The Meaning of U’mista
In earlier days people were sometimes taken captive by raiding parties. When they returned home, either through payment of a ransom or by a retaliatory raid, they are said to have “u’mista”. The return of treasures from distant museums is a form of u’mista.
U’mista Cultural Centre is one of the longest-operating and most successful First Nations cultural facilities in BC, founded in 1980 as a ground breaking project and houses one of the finest collections of elaborately carved masks, depicting the Potlatch Ceremony of the Kwakwaka’wakw. It is now a modern museum and education centre in Alert Bay with an extensive art gallery.
The Potlatch Ceremony
Was a gathering which served to validate important events such as the naming of children, marriage, death and the exchanging of rights and privileges. (A Copper documented important events and transactions engaged in during the life of its owner and symbolised wealth. It increased in value every time it changed hands).
The ceremony was first outlawed in Canada between 1885 and 1951. The masks and other regalia that you see in the cultural centre were all confiscated after an illegal potlatch in 1921. After the ban was lifted, the Kwakwaka’wakw people fought for decades for the return of their sacred regalia that had ended up in museum and private collections around the world.
The design on the front of the centre is based on ‘Namgis Chief Tlakwudlas’ Big House c 1873 and depicts a Thunderbird and a Killer Whale.
9 thoughts on “Alert Bay IV: U’mista Cultural Centre”
Nice history about the restriction of Native Indian traditions. Totems wonderful as always. Thanks Jude. Regards, Pete. x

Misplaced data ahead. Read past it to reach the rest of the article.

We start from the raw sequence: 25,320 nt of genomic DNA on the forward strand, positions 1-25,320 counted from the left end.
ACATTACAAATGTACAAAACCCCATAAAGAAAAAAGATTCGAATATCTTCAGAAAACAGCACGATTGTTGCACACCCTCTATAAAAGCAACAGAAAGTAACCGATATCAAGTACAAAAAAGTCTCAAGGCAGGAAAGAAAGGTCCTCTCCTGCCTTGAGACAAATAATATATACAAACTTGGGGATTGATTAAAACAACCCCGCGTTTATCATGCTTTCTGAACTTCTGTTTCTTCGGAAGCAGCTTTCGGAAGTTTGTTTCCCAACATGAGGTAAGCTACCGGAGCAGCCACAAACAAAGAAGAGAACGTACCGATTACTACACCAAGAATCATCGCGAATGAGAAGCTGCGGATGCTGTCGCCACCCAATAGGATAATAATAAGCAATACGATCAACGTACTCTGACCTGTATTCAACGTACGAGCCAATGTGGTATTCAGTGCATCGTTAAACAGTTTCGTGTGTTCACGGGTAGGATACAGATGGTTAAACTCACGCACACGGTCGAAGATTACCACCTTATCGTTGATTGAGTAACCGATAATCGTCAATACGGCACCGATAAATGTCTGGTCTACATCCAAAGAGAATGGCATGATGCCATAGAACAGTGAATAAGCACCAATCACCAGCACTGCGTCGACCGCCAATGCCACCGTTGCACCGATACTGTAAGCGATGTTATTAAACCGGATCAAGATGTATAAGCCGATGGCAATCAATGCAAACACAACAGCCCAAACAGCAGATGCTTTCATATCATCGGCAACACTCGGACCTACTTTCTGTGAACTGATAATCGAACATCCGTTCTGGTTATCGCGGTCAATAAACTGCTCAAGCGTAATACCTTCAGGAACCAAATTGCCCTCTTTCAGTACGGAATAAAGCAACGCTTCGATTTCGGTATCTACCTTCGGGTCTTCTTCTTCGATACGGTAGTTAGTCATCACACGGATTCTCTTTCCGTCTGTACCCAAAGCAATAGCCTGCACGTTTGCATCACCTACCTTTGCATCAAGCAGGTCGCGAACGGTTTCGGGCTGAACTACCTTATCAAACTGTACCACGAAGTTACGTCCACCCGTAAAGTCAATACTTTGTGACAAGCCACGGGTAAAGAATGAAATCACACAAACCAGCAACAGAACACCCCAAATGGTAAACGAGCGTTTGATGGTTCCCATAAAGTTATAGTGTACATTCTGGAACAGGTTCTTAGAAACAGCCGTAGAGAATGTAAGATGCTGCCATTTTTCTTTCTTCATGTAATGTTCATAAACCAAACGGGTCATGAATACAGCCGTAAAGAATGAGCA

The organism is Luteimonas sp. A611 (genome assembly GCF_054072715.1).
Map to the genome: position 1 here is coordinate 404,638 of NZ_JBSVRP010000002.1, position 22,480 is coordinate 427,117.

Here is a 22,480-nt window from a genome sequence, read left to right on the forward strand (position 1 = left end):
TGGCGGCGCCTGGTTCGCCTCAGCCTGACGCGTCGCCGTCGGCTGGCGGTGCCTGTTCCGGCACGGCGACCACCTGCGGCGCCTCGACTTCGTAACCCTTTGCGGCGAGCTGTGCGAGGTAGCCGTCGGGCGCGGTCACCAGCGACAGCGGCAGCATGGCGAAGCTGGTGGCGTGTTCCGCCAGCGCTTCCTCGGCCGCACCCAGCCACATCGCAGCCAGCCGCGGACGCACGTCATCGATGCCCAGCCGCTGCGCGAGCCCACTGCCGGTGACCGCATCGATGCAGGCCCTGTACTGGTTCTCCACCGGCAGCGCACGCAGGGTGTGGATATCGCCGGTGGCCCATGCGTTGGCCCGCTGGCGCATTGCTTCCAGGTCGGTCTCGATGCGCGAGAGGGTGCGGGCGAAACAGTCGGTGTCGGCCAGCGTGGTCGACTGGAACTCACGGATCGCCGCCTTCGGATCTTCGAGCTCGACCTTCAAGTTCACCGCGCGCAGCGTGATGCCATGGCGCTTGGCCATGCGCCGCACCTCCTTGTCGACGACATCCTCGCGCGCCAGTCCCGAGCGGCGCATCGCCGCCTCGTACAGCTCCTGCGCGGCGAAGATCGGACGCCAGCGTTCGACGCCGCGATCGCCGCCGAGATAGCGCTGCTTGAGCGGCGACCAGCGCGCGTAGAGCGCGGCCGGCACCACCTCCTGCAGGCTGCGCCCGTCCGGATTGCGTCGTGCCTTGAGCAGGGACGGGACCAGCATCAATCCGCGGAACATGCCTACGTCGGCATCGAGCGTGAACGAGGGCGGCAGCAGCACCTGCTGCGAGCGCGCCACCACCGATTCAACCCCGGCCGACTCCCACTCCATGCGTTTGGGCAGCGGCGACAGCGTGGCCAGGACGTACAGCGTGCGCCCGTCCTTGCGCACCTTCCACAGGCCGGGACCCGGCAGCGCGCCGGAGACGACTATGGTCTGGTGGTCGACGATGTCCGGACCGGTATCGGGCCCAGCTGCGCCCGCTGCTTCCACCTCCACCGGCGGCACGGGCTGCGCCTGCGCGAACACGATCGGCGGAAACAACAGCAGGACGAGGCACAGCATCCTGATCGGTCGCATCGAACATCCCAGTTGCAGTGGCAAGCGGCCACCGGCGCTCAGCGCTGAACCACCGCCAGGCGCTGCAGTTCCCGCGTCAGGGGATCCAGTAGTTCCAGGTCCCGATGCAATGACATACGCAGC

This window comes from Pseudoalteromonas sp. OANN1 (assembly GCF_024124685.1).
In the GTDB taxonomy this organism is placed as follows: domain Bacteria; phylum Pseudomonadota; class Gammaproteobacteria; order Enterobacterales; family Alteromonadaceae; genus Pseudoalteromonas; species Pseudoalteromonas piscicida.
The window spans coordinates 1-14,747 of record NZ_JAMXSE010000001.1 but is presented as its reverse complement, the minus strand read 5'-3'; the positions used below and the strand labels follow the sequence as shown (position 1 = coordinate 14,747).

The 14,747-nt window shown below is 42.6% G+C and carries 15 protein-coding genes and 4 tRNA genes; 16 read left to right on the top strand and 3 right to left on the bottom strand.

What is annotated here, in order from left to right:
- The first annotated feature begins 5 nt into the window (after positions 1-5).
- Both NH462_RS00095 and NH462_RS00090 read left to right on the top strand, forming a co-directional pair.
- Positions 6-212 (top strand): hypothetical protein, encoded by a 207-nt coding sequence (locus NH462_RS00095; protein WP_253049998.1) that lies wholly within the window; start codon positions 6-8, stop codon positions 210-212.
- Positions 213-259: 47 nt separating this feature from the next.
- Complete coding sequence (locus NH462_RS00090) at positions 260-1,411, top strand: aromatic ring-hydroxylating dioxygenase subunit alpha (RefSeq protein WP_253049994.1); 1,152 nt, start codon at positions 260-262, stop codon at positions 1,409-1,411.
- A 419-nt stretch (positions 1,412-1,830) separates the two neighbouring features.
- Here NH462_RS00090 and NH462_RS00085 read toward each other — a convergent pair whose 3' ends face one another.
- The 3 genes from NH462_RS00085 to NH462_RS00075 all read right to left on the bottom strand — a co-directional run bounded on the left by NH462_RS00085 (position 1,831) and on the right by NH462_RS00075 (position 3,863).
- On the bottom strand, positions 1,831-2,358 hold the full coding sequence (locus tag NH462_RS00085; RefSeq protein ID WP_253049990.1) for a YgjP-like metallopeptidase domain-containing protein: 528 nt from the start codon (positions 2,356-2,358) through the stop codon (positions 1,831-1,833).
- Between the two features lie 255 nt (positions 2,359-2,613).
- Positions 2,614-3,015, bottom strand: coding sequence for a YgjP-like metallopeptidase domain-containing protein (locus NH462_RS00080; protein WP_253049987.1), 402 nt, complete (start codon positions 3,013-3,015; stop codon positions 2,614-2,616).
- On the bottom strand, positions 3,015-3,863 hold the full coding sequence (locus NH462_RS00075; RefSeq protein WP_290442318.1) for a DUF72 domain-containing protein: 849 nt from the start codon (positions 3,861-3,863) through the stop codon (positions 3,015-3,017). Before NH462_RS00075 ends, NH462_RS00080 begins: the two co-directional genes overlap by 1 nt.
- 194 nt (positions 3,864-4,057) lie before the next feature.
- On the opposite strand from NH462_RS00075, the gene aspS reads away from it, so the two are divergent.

History has always fascinated me and I think one of the main reasons I like to travel – to find out about traditions of a different culture. Although one can do that more easily now with all the information to be found on the Net, it is still nice to be where something has taken place years ago and see items for yourself.
This must be a wonderful place, my son has been there, too.
It is a very different place. Not touristy at all.
Always so interesting to read your posts Jude, this is a great history lesson and I have learned something new today about the Native Indians (fascinating!) thank you! Welcome home from Norfolk 🙂 xx
I love history Sherri, and cannot post anything without researching it in some way. The culture of the Native Americans is fascinating for someone who only learned about the Industrial Revolution at school 😦
Jude, your love of history shines through, and yes, it is a wonderful thing.
During our visits ‘home’ when we lived in the States, I would love to take my children to a variety of historical places to instill in them a love of their British roots and the history here. It must have worked as they all now have a great love of history, my eldest son even did his BA in history!
We did the same in California, the history there being quite different of course. Like you Jude, I have also always found the culture of the Native Americans fascinating (I just noticed I wrote Native Indians in my previous comment!). I was shocked at the state of some of the reservations we saw when we visited Arizona.
I know what you mean about the Industrial Revolution…necessary, I suppose, but very boring 🙂 xx
Beautiful images and great info. I spent some time with the Inuit/Cree people of Whapmagoostui this summer. Here are some teaser images of a documentary I am making:
Thanks Laura, looks a lot colder where you were!!
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